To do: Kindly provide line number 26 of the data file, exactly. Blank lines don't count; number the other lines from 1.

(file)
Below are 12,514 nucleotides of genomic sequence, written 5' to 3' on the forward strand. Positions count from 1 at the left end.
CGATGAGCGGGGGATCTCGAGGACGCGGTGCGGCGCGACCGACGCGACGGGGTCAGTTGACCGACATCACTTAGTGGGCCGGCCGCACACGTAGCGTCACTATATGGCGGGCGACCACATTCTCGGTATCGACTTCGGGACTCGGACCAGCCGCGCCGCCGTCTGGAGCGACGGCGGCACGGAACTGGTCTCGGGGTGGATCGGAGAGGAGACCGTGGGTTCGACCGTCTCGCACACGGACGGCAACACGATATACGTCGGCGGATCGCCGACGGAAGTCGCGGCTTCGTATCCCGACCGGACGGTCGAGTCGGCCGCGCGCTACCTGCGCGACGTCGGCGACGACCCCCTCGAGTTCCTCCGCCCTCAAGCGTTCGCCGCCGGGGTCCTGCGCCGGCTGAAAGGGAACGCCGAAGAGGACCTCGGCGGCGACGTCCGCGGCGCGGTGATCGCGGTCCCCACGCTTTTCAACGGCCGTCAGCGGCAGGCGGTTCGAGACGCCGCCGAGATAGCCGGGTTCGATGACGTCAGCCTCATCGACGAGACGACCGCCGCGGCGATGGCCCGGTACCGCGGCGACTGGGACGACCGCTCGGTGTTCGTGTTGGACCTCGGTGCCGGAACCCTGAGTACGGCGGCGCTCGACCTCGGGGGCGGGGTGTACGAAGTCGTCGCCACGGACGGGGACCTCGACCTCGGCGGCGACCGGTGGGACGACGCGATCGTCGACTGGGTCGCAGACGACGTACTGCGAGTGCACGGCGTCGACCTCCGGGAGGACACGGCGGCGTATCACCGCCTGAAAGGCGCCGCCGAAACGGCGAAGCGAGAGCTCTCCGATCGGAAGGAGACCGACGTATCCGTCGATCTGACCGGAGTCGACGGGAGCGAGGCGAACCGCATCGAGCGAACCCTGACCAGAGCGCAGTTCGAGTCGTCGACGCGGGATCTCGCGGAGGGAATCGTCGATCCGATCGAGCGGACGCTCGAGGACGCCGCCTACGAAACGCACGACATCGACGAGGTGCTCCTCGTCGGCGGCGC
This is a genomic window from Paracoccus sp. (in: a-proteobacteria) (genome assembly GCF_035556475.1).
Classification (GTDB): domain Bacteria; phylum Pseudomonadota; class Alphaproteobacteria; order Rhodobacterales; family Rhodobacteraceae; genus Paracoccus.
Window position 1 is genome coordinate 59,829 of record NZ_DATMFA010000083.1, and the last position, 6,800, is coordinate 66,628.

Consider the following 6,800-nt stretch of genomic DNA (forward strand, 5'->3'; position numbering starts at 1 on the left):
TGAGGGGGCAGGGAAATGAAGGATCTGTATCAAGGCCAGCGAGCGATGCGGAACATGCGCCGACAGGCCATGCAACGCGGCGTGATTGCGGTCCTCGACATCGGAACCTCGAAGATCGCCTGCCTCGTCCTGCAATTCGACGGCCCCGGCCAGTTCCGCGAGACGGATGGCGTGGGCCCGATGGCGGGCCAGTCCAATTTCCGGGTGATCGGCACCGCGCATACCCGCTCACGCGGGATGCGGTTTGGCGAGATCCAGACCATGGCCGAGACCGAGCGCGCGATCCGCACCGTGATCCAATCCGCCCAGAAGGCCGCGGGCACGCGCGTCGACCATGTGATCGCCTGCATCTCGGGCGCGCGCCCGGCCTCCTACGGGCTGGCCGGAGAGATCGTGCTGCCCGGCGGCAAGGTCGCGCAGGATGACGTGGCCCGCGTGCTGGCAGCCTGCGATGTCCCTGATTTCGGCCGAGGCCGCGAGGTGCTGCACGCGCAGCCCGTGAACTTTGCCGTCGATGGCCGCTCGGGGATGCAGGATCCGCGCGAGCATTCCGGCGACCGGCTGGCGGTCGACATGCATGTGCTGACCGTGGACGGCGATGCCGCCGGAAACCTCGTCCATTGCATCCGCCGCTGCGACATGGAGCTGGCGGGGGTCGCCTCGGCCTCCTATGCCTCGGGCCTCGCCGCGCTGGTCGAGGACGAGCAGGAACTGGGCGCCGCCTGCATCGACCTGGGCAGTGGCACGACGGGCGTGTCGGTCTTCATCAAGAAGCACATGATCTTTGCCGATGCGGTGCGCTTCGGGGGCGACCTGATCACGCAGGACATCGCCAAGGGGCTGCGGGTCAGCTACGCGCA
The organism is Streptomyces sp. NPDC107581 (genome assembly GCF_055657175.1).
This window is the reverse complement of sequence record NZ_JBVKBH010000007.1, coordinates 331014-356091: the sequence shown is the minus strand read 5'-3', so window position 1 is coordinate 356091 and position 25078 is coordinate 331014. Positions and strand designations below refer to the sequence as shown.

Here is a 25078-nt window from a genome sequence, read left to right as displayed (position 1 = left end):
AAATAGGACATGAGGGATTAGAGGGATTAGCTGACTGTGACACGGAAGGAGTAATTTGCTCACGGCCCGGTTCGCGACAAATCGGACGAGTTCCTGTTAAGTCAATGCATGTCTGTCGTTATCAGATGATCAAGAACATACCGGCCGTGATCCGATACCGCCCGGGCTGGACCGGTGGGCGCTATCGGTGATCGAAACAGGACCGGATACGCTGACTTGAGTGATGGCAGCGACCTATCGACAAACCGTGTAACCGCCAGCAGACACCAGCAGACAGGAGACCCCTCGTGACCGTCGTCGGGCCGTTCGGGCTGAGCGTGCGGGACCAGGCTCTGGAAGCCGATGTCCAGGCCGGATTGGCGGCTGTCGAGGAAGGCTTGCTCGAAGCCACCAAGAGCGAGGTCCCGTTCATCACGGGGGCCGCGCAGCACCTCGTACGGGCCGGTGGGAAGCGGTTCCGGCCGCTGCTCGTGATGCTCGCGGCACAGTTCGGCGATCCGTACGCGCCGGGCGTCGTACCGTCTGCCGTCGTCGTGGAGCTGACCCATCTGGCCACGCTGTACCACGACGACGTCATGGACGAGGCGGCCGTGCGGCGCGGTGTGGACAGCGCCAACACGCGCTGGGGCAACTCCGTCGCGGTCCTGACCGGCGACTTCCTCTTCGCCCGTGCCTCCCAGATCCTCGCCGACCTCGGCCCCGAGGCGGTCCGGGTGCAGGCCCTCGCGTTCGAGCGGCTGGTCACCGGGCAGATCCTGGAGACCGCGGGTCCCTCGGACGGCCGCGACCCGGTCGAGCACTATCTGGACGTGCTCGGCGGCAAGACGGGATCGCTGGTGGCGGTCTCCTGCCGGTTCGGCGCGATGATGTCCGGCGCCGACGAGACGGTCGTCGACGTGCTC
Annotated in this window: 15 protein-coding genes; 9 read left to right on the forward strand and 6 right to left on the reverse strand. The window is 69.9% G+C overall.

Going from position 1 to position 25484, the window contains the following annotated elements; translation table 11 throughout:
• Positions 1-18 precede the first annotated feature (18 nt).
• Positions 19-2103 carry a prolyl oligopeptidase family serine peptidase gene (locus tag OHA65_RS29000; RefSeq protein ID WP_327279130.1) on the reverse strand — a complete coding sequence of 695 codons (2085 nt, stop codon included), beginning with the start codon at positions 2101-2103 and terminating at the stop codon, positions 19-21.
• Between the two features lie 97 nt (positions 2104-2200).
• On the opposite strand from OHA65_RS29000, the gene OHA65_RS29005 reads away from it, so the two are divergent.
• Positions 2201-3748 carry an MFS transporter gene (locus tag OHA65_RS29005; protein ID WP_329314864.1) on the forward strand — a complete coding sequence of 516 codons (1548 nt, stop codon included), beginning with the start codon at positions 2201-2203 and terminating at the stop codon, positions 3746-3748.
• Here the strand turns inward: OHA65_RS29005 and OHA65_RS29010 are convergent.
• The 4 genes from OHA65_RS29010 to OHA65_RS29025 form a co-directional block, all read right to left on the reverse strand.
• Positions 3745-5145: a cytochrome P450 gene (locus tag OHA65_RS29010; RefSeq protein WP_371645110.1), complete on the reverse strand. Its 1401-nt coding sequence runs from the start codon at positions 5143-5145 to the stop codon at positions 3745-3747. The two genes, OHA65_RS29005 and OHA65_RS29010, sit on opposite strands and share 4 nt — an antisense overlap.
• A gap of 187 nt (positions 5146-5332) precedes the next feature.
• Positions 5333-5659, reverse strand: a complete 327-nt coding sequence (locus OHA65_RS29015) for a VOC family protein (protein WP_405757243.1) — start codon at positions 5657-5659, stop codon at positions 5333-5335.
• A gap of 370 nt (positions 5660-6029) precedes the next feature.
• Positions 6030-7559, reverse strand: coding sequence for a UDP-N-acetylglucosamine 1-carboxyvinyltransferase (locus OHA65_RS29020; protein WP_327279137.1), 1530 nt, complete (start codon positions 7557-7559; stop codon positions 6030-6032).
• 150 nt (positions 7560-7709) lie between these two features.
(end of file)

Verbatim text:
• 150 nt (positions 7560-7709) lie between these two features.